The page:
Wednesday, May 14, 2008
Combat and rain
Nai-Ni Chen at John Hancock Hall
By MARCIA B. SIEGEL
May 13, 2008 11:58:40 AM
Taiwanese choreographer Nai-Ni Chen danced with Cloud Gate Dance Theater before moving to New York in 1982, and her work, like theirs, is a suave amalgam of traditional Chinese elements and modern dance. Chen’s company of 10 dancers appeared Saturday night at John Hancock Hall, sponsored by the Foundation for Chinese Performing Arts. The program demonstrated how the traditions can nourish contemporary dance, with practical tools like movement and symbolic objects as well as philosophical and literary themes.
Chen’s movement style was showcased in the opening piece, Raindrops, for four women. Wearing pastel silk halter-top jumpsuits with flying panels of silk front and back, the women clustered together at first, revolving and lifting their arms with palms upraised. They skimmed across the floor in tiny sidesteps and tilted swirls, their torsos undulating in elegant zigzags and curves. With small sudden jumps or abrupt tumbles to the ground, they’d interrupt their swift trajectories, then recover.
The music, by three composers (Henry Wolff, Robert Rich, and Sainkho Namtchylak), changed from high, resonant bells to deep gamelan gongs to rhythmic drumming with Jew’s harp and electronics. After the meditative beginning, the women danced with rice-paper umbrellas, possibly celebrating the rain they’d been praying for. Then they returned to their quick running and jumping patterns for a lively celebration.
Following Chinese dance conventions, Chen’s men and women almost always dance separately, or at least in separate styles. But though the women looked decorative and moved in small spheres most of the time, they never looked cute or doll-like to me. In fact, with the incorporation of martial-arts skills, they could oppose the men in contests of attack and evasion — a duet or a duel with fans in The Way of Five — No. 2, an escalating group counterpoint of dominance, submission, and recuperation in Unfolding.
To show the classical roots of these encounters, Chen included a dance for an acrobatic warrior from China’s Kunqu opera, as adapted and performed by Yao-Zhong Zhang. A former actor with the Shanghai Kuan Opera troupe, Zhang stomped on his platform shoes, stroked the long feathers streaming out of his headdress, and twirled two spear-like batons while doing helicopter turns.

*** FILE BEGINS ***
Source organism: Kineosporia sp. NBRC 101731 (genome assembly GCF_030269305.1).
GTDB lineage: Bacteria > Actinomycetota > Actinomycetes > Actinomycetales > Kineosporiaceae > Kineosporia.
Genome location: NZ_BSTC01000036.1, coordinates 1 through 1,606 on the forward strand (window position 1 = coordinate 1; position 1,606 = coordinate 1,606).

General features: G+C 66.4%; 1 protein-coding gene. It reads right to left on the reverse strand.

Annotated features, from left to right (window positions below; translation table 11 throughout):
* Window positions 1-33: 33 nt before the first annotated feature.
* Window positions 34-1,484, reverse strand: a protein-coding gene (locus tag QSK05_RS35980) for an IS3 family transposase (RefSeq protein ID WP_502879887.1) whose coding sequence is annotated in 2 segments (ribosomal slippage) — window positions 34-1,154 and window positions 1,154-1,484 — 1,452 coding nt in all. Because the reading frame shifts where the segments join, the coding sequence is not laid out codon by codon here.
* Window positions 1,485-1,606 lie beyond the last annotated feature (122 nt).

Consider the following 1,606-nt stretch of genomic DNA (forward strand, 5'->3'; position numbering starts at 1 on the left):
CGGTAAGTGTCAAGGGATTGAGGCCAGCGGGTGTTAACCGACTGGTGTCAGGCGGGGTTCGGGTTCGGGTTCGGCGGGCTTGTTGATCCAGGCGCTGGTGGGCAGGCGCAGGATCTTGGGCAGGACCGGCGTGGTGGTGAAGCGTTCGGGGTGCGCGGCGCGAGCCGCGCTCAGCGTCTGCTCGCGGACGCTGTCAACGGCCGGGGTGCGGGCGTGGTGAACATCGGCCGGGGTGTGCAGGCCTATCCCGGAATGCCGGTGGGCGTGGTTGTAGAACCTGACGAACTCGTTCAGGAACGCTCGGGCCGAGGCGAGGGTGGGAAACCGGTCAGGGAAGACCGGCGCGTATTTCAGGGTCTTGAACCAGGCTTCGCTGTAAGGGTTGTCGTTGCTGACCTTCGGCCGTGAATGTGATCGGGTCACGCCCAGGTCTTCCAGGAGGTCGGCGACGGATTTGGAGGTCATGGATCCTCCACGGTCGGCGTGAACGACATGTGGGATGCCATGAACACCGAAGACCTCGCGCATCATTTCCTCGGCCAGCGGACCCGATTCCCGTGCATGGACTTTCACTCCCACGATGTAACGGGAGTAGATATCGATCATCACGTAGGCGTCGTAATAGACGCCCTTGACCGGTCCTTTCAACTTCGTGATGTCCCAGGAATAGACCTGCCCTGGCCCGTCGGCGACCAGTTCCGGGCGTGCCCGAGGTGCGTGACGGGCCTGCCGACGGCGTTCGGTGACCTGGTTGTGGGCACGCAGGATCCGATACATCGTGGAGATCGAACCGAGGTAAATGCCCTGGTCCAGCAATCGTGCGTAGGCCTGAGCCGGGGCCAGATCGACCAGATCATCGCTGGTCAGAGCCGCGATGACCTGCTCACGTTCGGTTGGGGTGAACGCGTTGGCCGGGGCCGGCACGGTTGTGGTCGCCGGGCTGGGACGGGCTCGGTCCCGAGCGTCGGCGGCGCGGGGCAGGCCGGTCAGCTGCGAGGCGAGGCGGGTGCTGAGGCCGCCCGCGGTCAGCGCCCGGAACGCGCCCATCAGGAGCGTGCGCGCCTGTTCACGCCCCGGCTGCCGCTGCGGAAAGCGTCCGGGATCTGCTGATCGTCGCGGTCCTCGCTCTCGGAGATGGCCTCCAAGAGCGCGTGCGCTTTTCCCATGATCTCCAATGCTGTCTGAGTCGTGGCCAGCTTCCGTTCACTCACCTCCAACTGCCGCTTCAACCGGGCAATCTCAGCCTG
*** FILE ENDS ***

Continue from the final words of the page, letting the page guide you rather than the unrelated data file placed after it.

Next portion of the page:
In Chinese opera, you overcome your opponent with athletic prowess and intimidate him by means of resplendent costumes, headgear, and make-up rather than brute force. Weapons evolved into fans, to deceive and surprise. Similarly, long sleeves attached to a robe could conceal and, when flung out around the character’s body, dazzle and distract. Nai-Ni Chen described gorgeous white halos and ripples around herself in Passage to the Silk River. But she wasn’t only manipulating the sleeves, she was dancing herself, in clever chaîné turns and flourishes that animated the silk.
Six women carried eight-foot-long rods in Bamboo Prayer, making the flexible props into extensions of their bodies. Held vertical as the dancers ran in circles, the sticks swayed like saplings. Thrust along the floor or placed in certain patterns, they could link the dancers, provide grids for stepping games, or perhaps even invoke magic spells.
Chen’s program notes told us about the legends and metaphysical images that underlay all these dances. Lindsey Parker represented the spirit of the river and Qiao Zeng the fisherman getting his sustenance from her spring floods. But watching the dance, I thought they could have been lovers or even lifelong companions on a fateful journey, as he poled an invisible boat and she hovered around him.
For the finale, Festival, the whole company joined in a procession of dancing, tumbling, flag dances and a calligraphic extravaganza of long silk scarves in bright colors, foaming and spurting above the stage.